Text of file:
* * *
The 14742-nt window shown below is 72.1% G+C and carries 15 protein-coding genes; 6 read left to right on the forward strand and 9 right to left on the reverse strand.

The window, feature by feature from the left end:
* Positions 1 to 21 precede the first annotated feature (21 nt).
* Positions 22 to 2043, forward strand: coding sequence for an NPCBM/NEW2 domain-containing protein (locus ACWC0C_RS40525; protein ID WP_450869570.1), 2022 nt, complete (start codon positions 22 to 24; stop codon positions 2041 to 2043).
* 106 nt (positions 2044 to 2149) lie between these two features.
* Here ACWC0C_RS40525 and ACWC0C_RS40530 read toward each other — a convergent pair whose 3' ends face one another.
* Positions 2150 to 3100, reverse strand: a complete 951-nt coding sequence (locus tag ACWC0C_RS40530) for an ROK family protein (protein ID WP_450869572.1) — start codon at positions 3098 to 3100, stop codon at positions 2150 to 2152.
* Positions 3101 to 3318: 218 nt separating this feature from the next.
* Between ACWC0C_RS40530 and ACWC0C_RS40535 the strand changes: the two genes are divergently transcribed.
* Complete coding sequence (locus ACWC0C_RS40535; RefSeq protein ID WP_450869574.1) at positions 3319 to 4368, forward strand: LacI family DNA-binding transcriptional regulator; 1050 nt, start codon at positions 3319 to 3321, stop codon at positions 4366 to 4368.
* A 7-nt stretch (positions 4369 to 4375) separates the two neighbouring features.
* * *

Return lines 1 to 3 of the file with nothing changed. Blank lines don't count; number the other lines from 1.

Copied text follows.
The 14742-nt window shown below is 72.1% G+C and carries 15 protein-coding genes; 6 read left to right on the forward strand and 9 right to left on the reverse strand.

The window, feature by feature from the left end:
* Positions 1 to 21 precede the first annotated feature (21 nt).